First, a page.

Latest & greatest articles for preeclampsia

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Top results for preeclampsia

81. Combined vitamin C and E supplementation during pregnancy for preeclampsia prevention: a systematic review

Combined vitamin C and E supplementation during pregnancy for preeclampsia prevention: a systematic review Combined vitamin C and E supplementation during pregnancy for preeclampsia prevention: a systematic review Combined vitamin C and E supplementation during pregnancy for preeclampsia prevention: a systematic review Polyzos N P, Mauri D, Tsappi M, Tzioras S, Kamposioras K, Cortinovis I, Casazza G CRD summary This review assessed the effects of combined vitamin C and E supplementation during (...) , Cortinovis I, Casazza G. Combined vitamin C and E supplementation during pregnancy for preeclampsia prevention: a systematic review. Obstetrical and Gynecological Survey 2007; 62(3): 202-206 PubMedID DOI Indexing Status Subject indexing assigned by NLM MeSH Antioxidants /therapeutic use; Ascorbic Acid /therapeutic use; Dietary Supplements; Female; Humans; Pre-Eclampsia /prevention & Pregnancy; Pregnancy Outcome; Pregnancy, High-Risk /drug effects; Randomized Controlled Trials as Topic; Risk Assessment

2007 DARE.

82. Trends in fetal and infant survival following preeclampsia. (Full text)

Trends in fetal and infant survival following preeclampsia. Management of preeclampsia often culminates in induced delivery of a very preterm infant. While early termination protects the fetus from an intrauterine death, the newborn then faces increased risks associated with preterm delivery. This practice has increased in recent decades, but its net effect on fetal and infant survival has not been assessed.To assess the effect on fetal and infant survival of increased rates of early delivery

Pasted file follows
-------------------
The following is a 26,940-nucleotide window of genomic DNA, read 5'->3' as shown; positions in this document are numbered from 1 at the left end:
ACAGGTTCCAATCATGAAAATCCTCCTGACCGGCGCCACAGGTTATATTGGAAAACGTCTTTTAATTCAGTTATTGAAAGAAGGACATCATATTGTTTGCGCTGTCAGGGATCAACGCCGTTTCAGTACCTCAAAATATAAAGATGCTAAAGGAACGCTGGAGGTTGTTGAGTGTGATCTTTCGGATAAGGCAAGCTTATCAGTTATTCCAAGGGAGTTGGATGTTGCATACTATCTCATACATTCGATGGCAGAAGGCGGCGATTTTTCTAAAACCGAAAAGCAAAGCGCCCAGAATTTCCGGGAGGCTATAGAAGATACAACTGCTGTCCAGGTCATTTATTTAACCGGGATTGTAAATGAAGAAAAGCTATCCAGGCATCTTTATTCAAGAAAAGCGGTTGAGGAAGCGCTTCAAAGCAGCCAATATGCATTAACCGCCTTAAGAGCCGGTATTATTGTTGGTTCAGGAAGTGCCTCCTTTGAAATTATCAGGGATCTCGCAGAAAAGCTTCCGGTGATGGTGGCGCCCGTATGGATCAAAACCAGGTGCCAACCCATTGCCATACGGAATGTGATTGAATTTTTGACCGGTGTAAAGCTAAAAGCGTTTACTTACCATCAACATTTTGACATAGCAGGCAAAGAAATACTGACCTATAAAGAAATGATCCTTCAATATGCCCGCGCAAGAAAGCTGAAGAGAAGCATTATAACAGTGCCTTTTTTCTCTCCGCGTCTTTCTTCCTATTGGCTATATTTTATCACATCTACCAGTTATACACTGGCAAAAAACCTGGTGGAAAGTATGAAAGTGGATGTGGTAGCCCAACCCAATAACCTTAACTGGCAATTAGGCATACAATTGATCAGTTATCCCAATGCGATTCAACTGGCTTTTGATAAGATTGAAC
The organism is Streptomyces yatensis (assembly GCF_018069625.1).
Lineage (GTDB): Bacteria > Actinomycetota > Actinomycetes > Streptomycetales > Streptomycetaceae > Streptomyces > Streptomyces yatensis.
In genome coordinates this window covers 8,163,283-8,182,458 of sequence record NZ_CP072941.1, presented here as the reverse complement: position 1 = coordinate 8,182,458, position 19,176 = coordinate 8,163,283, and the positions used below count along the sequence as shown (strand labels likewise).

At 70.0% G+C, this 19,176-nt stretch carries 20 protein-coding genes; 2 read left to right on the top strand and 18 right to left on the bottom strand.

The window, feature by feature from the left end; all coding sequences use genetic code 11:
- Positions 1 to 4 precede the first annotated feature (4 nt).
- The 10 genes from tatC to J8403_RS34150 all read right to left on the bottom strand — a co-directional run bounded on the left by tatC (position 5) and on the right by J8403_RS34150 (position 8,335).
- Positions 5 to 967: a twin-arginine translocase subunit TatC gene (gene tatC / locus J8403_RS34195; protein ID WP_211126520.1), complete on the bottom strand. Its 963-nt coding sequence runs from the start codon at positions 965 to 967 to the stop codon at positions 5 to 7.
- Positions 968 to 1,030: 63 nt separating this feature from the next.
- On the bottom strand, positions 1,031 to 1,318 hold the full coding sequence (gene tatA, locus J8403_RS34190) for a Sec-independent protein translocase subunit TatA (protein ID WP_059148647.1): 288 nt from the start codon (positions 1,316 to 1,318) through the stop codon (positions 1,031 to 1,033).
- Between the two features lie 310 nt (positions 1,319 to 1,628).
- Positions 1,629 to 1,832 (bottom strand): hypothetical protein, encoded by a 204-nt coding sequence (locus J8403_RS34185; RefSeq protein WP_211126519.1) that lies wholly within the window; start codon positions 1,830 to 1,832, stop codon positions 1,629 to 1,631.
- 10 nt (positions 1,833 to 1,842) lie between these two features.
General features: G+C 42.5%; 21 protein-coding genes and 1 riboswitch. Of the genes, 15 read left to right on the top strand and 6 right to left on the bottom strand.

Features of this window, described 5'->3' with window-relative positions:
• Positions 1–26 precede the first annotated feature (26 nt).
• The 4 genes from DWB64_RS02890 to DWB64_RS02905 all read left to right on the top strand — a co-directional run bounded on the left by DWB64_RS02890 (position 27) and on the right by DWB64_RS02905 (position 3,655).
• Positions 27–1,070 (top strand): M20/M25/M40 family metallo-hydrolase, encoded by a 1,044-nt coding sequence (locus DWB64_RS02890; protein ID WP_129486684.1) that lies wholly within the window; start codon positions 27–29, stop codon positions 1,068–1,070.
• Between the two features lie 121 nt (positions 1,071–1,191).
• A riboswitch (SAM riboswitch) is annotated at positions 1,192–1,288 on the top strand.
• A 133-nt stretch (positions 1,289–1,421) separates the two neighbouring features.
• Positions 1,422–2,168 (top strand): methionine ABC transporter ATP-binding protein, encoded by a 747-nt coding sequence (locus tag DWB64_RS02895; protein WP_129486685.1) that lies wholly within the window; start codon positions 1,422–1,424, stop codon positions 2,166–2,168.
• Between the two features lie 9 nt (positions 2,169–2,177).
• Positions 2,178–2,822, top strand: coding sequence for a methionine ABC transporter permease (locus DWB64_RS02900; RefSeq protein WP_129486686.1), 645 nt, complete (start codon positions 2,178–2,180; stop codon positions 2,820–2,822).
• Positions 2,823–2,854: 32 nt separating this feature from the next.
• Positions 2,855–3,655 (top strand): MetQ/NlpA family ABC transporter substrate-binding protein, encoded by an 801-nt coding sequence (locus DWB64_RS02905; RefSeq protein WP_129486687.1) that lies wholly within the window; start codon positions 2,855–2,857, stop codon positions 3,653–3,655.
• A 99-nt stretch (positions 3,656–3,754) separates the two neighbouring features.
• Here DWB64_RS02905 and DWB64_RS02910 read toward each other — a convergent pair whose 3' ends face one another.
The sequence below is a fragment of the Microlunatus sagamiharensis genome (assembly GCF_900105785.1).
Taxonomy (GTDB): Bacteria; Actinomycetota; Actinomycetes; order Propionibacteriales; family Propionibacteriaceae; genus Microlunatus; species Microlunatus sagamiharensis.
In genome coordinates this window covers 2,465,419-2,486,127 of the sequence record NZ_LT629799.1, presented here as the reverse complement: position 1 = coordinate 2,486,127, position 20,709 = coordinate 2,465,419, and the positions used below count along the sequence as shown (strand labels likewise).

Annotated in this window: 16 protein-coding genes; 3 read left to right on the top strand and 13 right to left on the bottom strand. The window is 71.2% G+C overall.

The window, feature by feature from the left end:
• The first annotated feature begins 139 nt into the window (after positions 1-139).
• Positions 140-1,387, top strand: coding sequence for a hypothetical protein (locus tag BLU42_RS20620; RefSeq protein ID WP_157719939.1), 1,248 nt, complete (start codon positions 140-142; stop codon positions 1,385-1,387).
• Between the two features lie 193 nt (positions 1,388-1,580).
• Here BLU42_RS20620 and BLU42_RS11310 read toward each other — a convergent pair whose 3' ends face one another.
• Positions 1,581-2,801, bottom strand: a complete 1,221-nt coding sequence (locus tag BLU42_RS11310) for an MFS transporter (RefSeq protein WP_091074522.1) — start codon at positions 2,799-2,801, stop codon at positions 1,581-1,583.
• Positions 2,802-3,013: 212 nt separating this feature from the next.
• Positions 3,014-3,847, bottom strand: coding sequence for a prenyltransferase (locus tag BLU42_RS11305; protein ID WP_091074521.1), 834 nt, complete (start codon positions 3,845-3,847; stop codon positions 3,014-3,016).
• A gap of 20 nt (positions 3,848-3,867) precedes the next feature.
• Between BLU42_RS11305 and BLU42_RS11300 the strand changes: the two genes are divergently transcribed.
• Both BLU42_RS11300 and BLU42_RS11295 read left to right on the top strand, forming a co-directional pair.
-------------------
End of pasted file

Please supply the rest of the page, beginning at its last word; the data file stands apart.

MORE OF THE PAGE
2006 JAMA PubMed

83. Soluble endoglin and other circulating antiangiogenic factors in preeclampsia. (PubMed)

Soluble endoglin and other circulating antiangiogenic factors in preeclampsia. Alterations in circulating soluble fms-like tyrosine kinase 1 (sFlt1), an antiangiogenic protein, and placental growth factor (PlGF), a proangiogenic protein, appear to be involved in the pathogenesis of preeclampsia. Since soluble endoglin, another antiangiogenic protein, acts together with sFlt1 to induce a severe preeclampsia-like syndrome in pregnant rats, we examined whether it is associated with preeclampsia (...) in women.We performed a nested case-control study of healthy nulliparous women within the Calcium for Preeclampsia Prevention trial. The study included all 72 women who had preterm preeclampsia (<37 weeks), as well as 480 randomly selected women--120 women with preeclampsia at term (at > or =37 weeks), 120 women with gestational hypertension, 120 normotensive women who delivered infants who were small for gestational age, and 120 normotensive controls who delivered infants who were not small

2006 NEJM

84. Vitamins C and E and the risks of preeclampsia and perinatal complications. (Full text)